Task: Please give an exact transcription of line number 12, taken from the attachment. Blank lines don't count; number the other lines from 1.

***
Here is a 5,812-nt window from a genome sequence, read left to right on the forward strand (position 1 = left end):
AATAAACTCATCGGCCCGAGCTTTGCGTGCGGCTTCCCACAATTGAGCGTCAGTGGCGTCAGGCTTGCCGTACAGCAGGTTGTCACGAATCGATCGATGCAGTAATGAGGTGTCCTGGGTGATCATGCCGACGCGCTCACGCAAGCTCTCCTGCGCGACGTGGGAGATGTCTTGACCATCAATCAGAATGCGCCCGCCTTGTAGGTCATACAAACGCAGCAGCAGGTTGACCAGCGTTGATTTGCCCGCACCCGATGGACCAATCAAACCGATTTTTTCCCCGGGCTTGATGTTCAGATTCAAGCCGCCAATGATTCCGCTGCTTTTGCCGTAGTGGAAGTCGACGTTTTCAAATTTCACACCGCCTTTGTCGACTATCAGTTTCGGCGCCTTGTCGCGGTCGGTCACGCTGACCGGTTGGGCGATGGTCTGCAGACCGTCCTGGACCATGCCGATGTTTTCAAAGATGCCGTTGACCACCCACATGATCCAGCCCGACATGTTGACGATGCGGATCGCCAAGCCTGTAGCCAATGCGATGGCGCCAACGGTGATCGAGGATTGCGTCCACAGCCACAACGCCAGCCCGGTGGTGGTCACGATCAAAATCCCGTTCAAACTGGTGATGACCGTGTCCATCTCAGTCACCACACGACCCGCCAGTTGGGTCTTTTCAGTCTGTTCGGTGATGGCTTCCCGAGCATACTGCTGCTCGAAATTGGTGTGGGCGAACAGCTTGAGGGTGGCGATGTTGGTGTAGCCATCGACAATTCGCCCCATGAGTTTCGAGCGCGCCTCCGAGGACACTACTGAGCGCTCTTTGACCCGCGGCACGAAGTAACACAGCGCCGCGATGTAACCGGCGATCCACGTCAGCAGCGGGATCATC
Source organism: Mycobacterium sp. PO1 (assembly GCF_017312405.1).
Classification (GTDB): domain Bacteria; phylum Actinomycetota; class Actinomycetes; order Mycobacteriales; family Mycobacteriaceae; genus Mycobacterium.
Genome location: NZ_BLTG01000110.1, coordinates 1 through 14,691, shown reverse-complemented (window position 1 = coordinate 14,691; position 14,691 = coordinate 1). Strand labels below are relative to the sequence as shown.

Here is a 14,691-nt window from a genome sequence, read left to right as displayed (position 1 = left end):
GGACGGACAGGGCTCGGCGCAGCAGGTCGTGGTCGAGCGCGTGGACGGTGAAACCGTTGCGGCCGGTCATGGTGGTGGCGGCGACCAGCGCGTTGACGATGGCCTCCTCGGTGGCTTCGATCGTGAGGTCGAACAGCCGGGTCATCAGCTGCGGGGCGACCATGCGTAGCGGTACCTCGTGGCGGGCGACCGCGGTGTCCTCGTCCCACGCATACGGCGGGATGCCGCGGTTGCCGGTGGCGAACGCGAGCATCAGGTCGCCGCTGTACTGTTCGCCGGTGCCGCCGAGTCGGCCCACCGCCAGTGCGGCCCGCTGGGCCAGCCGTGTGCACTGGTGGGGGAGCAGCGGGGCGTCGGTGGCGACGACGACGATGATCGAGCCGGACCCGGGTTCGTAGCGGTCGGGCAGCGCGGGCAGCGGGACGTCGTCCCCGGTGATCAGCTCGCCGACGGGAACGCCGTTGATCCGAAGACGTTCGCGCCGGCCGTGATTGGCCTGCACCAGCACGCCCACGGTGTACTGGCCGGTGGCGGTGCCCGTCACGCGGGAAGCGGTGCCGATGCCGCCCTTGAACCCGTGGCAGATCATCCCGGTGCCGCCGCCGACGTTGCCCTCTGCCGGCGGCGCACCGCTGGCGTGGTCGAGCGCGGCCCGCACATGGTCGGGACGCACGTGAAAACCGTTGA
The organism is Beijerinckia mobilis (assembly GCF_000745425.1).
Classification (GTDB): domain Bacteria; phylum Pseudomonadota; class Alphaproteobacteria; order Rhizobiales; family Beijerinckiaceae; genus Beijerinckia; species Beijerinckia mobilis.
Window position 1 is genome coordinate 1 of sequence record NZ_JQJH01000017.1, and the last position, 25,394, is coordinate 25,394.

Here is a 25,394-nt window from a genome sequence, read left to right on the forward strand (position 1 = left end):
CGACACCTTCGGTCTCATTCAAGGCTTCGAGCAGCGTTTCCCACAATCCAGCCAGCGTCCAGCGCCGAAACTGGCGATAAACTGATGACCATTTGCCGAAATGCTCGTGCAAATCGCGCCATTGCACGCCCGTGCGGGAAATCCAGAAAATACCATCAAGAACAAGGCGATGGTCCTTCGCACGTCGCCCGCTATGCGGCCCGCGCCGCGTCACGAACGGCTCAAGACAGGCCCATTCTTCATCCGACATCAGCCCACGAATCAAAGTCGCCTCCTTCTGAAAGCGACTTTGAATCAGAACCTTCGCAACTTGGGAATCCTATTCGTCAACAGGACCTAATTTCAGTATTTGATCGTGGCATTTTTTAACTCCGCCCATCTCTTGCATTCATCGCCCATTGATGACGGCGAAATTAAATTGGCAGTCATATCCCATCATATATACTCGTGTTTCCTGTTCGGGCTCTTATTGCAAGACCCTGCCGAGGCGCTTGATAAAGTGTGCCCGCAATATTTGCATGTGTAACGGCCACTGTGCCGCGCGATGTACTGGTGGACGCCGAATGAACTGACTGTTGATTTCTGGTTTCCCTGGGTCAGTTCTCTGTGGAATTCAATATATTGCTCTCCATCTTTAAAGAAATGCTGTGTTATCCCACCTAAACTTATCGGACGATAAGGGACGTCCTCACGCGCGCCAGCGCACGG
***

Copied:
CGACACCTTCGGTCTCATTCAAGGCTTCGAGCAGCGTTTCCCACAATCCAGCCAGCGTCCAGCGCCGAAACTGGCGATAAACTGATGACCATTTGCCGAAATGCTCGTGCAAATCGCGCCATTGCACGCCCGTGCGGGAAATCCAGAAAATACCATCAAGAACAAGGCGATGGTCCTTCGCACGTCGCCCGCTATGCGGCCCGCGCCGCGTCACGAACGGCTCAAGACAGGCCCATTCTTCATCCGACATCAGCCCACGAATCAAAGTCGCCTCCTTCTGAAAGCGACTTTGAATCAGAACCTTCGCAACTTGGGAATCCTATTCGTCAACAGGACCTAATTTCAGTATTTGATCGTGGCATTTTTTAACTCCGCCCATCTCTTGCATTCATCGCCCATTGATGACGGCGAAATTAAATTGGCAGTCATATCCCATCATATATACTCGTGTTTCCTGTTCGGGCTCTTATTGCAAGACCCTGCCGAGGCGCTTGATAAAGTGTGCCCGCAATATTTGCATGTGTAACGGCCACTGTGCCGCGCGATGTACTGGTGGACGCCGAATGAACTGACTGTTGATTTCTGGTTTCCCTGGGTCAGTTCTCTGTGGAATTCAATATATTGCTCTCCATCTTTAAAGAAATGCTGTGTTATCCCACCTAAACTTATCGGACGATAAGGGACGTCCTCACGCGCGCCAGCGCACGG